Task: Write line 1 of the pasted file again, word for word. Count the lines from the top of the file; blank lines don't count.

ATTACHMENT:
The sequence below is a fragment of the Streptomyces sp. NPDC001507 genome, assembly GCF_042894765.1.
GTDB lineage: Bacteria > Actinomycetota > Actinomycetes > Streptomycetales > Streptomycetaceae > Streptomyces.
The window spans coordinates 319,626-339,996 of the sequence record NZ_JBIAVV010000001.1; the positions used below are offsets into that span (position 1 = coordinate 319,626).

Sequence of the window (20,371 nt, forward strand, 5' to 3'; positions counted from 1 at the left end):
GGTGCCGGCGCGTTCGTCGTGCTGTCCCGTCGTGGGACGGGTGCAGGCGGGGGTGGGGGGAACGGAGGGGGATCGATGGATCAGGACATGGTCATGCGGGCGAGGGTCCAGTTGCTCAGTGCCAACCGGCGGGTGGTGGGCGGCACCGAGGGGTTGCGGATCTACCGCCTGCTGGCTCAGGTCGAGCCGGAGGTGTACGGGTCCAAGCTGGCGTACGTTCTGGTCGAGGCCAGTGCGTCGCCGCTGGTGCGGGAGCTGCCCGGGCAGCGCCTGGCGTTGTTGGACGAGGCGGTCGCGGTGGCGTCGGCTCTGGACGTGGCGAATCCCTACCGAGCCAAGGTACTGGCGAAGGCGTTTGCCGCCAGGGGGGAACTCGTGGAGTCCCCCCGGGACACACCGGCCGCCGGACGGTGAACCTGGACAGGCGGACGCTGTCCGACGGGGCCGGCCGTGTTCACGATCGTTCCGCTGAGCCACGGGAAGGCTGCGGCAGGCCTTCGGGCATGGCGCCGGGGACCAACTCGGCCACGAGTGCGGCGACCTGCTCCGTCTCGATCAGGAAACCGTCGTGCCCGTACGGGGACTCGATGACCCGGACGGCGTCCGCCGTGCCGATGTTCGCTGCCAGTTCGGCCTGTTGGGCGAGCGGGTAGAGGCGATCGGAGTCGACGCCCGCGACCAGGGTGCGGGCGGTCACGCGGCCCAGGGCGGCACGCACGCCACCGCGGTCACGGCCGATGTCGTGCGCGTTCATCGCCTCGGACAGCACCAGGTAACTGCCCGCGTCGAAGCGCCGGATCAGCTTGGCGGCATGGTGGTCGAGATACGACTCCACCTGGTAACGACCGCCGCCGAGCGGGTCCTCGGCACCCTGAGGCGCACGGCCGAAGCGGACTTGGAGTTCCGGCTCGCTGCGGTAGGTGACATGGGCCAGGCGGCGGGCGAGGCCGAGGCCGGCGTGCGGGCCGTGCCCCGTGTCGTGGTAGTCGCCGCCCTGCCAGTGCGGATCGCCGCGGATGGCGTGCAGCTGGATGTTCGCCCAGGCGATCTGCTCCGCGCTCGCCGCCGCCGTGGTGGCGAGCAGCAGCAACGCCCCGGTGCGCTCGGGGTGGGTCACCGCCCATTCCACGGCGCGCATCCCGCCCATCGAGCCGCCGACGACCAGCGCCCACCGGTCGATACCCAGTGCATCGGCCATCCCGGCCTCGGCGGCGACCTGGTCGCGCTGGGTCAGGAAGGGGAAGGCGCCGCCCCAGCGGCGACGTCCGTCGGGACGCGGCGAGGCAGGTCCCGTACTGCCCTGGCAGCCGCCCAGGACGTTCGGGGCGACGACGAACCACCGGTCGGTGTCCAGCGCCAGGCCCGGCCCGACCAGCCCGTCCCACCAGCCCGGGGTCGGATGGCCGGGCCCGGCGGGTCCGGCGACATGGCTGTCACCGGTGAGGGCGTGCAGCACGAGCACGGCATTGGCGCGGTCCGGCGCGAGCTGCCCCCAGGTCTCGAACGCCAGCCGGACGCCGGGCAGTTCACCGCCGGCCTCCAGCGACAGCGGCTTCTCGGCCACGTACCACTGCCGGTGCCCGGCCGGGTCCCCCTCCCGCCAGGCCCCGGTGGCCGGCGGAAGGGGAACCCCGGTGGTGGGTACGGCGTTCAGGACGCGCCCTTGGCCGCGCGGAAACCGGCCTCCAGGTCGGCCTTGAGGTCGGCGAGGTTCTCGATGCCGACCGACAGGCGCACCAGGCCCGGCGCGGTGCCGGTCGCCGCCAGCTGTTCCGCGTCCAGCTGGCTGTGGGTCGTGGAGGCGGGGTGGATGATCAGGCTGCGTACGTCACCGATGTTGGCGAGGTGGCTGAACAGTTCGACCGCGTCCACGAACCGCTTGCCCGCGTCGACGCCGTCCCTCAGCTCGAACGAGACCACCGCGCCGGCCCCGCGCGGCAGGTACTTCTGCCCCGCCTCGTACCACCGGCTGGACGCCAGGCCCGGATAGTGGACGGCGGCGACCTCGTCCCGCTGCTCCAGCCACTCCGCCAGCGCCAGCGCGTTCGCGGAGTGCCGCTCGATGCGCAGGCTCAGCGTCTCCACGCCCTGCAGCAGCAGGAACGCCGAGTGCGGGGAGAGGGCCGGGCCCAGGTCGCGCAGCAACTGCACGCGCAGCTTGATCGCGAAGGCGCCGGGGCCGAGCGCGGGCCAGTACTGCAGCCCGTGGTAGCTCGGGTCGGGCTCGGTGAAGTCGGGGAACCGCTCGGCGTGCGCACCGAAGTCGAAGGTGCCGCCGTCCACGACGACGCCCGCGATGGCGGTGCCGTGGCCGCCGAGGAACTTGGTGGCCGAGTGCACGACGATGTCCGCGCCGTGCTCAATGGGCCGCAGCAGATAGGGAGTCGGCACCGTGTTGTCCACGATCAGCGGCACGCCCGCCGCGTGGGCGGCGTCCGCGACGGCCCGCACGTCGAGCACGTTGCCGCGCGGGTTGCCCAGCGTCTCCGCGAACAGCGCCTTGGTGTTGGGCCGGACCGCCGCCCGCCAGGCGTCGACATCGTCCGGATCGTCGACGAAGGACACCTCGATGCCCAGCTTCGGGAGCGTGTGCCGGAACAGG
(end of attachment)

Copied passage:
The sequence below is a fragment of the Streptomyces sp. NPDC001507 genome, assembly GCF_042894765.1.